Greenhouse a big step in Tenco’s growth
Friday, October 14, 2016
Hydroponic facility sees grand opening
By MATT MILNER
OTTUMWA — It’s one thing to hit the ground running after taking a new job.
It’s another to formally open a major program nine days after starting one. Cheryl Plank didn’t seem too concerned, though.
Plank is the new executive director for Tenco and on Thursday she was overseeing the grand opening of the organization’s new hydroponic greenhouse. She knew the work was getting close even before she took the job.
And it wasn’t really a surprise that the work was being done. Tenco has a strong reputation among Iowa organizations that provide similar services.
"I! t was on their website, and I had talked to some colleagues of mine who were very well aware of the work out here," Plank said. "Overall, the organization is just a very motivated, enthusiastic group."
While former director Benjamin Wright was not present for the ribbon cutting, Board President Leisa Walker said his influence led to Thursday’s celebration.
"This has been a dream. I have to give credit to our past executive director," she said. He had experience with a similar project, and the board embraced the idea when he brought it to them five years ago.
While most people’s backyard gardens are wrapping up for 2016, dozens of tomato plants inside the greenhouse still towered over guests. There are several varieties being grown. The traits vary in more than just the size of the tomato, and some have a much thinner, more fragile skin than anticipated. They’ll probably will be phased out over time.
Rows of young lettuce grows a few feet over, and some spinach is getting started in a tray. There’s no soil in the facility, which helps cut down on the risk of contaminants on the food. Much of it will eventually go to the! food bank.
While Tenco’s employees are paid minimum wage, some full-time workers aren’t paid at all. Bumblebees inside a small hive help pollinate the plants. They kept buzzing Thursday as visitors walked past, but didn’t really seem worried about the people. It is a bit of a concern for Tenco, though, since it means clients with severe allergies to bee stings wouldn’t be a good match for the greenhouse.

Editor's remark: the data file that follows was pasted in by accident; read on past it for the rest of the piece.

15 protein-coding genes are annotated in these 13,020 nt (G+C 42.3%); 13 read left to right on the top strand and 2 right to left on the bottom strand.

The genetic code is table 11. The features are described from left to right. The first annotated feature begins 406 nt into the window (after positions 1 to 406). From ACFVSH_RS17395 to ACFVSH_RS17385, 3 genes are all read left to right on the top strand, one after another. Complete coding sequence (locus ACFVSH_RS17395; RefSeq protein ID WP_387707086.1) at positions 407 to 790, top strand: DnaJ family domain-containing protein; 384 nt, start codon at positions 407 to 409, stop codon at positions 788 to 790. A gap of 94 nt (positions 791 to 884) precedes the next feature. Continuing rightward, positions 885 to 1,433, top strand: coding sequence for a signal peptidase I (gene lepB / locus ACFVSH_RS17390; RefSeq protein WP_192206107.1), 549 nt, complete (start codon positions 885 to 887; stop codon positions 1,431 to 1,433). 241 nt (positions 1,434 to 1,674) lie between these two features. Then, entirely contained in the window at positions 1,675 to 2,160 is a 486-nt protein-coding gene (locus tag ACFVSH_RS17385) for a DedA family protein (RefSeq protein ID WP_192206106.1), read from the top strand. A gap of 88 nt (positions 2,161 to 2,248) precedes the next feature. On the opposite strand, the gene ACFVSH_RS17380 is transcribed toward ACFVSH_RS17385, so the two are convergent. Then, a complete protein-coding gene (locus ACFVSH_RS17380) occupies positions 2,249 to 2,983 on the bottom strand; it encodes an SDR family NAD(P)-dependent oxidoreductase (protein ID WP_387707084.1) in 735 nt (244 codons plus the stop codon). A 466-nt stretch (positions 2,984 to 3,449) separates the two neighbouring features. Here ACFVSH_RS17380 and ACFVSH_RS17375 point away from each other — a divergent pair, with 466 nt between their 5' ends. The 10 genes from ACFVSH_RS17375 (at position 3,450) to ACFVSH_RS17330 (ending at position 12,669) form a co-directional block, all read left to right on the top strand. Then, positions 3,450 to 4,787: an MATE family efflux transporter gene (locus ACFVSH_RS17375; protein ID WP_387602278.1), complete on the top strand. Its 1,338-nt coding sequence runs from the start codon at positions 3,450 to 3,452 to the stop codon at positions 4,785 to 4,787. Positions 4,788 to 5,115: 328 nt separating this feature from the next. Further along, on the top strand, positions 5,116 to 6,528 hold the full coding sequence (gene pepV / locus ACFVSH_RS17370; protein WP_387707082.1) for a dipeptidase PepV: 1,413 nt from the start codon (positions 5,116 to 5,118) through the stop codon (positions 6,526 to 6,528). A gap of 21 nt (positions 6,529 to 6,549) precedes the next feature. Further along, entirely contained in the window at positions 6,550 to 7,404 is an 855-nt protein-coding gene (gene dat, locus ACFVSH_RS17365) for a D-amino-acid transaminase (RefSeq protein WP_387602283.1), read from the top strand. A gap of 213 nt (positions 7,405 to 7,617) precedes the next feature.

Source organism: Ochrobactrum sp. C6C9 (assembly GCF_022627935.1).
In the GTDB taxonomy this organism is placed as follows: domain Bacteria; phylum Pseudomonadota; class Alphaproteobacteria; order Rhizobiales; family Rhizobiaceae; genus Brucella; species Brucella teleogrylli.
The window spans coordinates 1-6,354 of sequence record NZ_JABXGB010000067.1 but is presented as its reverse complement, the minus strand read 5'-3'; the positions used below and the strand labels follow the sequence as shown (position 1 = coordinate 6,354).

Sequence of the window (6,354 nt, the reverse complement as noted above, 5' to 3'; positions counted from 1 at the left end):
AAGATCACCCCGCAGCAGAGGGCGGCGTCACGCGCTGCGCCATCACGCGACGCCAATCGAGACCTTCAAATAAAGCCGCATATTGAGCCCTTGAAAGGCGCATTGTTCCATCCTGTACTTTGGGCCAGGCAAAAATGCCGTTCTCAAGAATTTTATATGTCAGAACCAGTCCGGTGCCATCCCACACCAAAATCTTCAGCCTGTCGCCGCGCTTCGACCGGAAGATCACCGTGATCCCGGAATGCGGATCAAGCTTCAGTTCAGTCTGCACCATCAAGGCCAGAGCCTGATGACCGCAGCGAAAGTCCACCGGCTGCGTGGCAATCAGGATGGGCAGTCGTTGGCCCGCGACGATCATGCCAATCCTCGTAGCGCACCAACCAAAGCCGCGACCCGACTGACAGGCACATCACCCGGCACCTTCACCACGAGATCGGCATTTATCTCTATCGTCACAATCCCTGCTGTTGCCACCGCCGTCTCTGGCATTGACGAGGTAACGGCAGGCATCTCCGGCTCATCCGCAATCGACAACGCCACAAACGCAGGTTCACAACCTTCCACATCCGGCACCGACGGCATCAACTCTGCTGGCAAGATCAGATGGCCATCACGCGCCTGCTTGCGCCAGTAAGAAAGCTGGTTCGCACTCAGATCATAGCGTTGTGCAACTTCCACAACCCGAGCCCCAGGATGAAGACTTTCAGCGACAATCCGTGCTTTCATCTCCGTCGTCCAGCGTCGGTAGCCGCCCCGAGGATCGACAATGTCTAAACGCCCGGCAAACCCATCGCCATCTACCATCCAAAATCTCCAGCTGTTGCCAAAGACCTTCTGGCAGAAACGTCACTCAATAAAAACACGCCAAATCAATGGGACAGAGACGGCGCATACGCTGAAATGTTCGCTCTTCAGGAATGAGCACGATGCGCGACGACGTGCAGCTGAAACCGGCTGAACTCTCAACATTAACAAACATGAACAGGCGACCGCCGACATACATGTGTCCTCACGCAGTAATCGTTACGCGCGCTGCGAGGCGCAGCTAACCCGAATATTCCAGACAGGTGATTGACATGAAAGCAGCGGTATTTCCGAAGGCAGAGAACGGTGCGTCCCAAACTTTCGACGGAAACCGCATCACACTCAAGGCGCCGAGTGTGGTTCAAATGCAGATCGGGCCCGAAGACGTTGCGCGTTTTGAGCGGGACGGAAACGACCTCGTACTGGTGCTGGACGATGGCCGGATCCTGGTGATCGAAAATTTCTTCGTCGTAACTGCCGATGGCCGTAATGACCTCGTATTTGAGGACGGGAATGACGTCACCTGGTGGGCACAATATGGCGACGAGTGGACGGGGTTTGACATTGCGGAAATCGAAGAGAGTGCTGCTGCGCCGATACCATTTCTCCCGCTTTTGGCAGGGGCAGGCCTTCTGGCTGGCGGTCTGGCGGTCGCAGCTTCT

They may still be able to work at the facility in years to come, though. Plans are in the works to expand into an outdoor growing area as well. Such a step would increase the skills taught to clients. That, Walker said, is one of the real advances over the past several decades. Organizations like Tenco have gone from offering rote, repetitive work to opportunities that can teach some marketable skills.
! Tenco received multiple state and federal grants to build th! e facility, along with support from numerous businesses and agencies in Wapello County. Many were represented during Thursday’s ceremony.
"I’ve just been so delighted to see so many people from the community come together and be involved with this," Walker said.
Plank was impressed, too. The greenhouse is part of an ongoing process that pushes Tenco to evolve. And she said that’s critical to success.
"If you work in this field you realize you can’t hold back," she said. "Our world is constantly changing. So you change. If you don’t, you won’t survive."
Supporters hope the greenhouse will help Tenco do a lot more than survive. They want it to thrive.
Matt Milner can be reached at firstname.lastname@example.org and followed @mwm! ilner.